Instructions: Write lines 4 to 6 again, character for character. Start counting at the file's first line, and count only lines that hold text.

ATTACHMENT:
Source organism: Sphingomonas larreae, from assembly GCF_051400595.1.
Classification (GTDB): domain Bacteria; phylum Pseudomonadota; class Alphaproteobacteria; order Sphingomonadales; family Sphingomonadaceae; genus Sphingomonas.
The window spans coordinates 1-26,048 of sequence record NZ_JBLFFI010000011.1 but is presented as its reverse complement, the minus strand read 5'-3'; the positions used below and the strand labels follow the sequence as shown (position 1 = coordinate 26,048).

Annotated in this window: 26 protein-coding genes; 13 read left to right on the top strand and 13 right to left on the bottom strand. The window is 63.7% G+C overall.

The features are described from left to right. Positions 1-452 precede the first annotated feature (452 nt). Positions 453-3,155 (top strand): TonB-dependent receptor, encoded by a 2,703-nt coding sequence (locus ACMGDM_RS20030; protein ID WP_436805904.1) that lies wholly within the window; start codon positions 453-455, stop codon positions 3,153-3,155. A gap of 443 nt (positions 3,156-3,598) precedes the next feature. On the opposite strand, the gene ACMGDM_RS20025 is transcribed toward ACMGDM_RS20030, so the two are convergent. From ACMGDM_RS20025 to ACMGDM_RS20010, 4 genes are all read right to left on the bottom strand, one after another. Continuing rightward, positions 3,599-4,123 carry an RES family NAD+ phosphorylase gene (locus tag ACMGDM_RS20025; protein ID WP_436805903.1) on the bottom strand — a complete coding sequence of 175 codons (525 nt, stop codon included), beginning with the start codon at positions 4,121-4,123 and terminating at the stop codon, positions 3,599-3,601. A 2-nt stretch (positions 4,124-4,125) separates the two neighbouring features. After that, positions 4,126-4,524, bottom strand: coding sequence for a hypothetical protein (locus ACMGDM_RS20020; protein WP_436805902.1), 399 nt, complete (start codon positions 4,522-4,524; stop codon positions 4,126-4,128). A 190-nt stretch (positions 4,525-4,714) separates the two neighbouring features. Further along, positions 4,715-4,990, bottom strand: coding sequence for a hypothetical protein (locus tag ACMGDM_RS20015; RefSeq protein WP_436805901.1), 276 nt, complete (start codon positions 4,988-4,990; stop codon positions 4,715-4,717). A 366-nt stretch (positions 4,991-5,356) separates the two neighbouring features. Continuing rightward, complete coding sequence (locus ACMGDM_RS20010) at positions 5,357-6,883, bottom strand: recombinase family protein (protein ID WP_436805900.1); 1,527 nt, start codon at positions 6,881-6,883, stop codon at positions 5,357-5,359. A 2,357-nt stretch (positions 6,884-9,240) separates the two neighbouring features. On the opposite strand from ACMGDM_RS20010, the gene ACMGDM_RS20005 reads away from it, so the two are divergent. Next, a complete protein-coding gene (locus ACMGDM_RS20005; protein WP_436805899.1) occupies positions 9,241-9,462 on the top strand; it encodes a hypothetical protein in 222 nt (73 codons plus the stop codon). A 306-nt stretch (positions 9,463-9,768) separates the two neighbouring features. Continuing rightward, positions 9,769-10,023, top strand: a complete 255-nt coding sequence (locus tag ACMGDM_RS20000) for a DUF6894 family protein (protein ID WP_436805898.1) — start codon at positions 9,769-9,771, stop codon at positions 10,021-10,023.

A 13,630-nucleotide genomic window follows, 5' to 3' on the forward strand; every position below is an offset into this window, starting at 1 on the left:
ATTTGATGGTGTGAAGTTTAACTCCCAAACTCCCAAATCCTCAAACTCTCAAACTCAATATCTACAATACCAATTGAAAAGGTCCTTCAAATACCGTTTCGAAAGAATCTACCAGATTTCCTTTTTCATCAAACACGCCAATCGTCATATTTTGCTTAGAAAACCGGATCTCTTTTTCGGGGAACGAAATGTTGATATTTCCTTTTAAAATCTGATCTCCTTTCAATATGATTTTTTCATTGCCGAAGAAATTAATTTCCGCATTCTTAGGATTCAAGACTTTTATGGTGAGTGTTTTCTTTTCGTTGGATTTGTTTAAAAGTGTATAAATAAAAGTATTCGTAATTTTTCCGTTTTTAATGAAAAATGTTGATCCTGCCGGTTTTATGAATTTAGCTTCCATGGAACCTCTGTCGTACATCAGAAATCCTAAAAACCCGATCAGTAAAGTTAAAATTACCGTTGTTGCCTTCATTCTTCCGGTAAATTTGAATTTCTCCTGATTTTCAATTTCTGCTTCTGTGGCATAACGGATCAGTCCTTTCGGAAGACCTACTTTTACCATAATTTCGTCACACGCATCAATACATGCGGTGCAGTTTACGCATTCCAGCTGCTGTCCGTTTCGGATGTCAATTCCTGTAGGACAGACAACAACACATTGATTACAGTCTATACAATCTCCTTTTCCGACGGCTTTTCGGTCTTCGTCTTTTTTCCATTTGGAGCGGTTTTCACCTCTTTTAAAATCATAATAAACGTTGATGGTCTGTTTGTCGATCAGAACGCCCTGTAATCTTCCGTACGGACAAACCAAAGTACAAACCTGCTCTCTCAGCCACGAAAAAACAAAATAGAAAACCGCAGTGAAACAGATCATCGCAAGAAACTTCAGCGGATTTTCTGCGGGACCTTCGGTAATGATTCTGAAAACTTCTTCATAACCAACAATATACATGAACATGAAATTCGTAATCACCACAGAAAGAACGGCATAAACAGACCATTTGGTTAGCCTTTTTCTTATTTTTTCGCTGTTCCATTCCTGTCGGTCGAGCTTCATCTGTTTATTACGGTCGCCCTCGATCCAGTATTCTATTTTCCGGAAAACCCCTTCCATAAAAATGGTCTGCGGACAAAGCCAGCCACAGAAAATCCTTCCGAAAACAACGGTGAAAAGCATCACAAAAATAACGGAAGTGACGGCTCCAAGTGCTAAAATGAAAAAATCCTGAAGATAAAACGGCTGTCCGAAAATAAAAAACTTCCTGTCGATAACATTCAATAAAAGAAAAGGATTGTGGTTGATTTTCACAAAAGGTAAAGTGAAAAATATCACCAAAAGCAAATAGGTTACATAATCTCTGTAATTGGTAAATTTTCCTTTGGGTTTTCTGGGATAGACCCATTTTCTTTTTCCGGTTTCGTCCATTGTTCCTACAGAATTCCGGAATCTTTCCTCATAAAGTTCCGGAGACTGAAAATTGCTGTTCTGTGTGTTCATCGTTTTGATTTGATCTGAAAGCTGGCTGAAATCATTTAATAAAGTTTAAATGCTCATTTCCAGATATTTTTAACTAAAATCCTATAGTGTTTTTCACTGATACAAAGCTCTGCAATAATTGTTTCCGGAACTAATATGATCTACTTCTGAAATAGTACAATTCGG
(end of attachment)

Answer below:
Annotated in this window: 26 protein-coding genes; 13 read left to right on the top strand and 13 right to left on the bottom strand. The window is 63.7% G+C overall.

The features are described from left to right. Positions 1-452 precede the first annotated feature (452 nt). Positions 453-3,155 (top strand): TonB-dependent receptor, encoded by a 2,703-nt coding sequence (locus ACMGDM_RS20030; protein ID WP_436805904.1) that lies wholly within the window; start codon positions 453-455, stop codon positions 3,153-3,155. A gap of 443 nt (positions 3,156-3,598) precedes the next feature. On the opposite strand, the gene ACMGDM_RS20025 is transcribed toward ACMGDM_RS20030, so the two are convergent. From ACMGDM_RS20025 to ACMGDM_RS20010, 4 genes are all read right to left on the bottom strand, one after another. Continuing rightward, positions 3,599-4,123 carry an RES family NAD+ phosphorylase gene (locus tag ACMGDM_RS20025; protein ID WP_436805903.1) on the bottom strand — a complete coding sequence of 175 codons (525 nt, stop codon included), beginning with the start codon at positions 4,121-4,123 and terminating at the stop codon, positions 3,599-3,601. A 2-nt stretch (positions 4,124-4,125) separates the two neighbouring features. After that, positions 4,126-4,524, bottom strand: coding sequence for a hypothetical protein (locus ACMGDM_RS20020; protein WP_436805902.1), 399 nt, complete (start codon positions 4,522-4,524; stop codon positions 4,126-4,128). A 190-nt stretch (positions 4,525-4,714) separates the two neighbouring features. Further along, positions 4,715-4,990, bottom strand: coding sequence for a hypothetical protein (locus tag ACMGDM_RS20015; RefSeq protein WP_436805901.1), 276 nt, complete (start codon positions 4,988-4,990; stop codon positions 4,715-4,717). A 366-nt stretch (positions 4,991-5,356) separates the two neighbouring features. Continuing rightward, complete coding sequence (locus ACMGDM_RS20010) at positions 5,357-6,883, bottom strand: recombinase family protein (protein ID WP_436805900.1); 1,527 nt, start codon at positions 6,881-6,883, stop codon at positions 5,357-5,359. A 2,357-nt stretch (positions 6,884-9,240) separates the two neighbouring features. On the opposite strand from ACMGDM_RS20010, the gene ACMGDM_RS20005 reads away from it, so the two are divergent. Next, a complete protein-coding gene (locus ACMGDM_RS20005; protein WP_436805899.1) occupies positions 9,241-9,462 on the top strand; it encodes a hypothetical protein in 222 nt (73 codons plus the stop codon). A 306-nt stretch (positions 9,463-9,768) separates the two neighbouring features. Continuing rightward, positions 9,769-10,023, top strand: a complete 255-nt coding sequence (locus tag ACMGDM_RS20000) for a DUF6894 family protein (protein ID WP_436805898.1) — start codon at positions 9,769-9,771, stop codon at positions 10,021-10,023.

A 13,630-nucleotide genomic window follows, 5' to 3' on the forward strand; every position below is an offset into this window, starting at 1 on the left: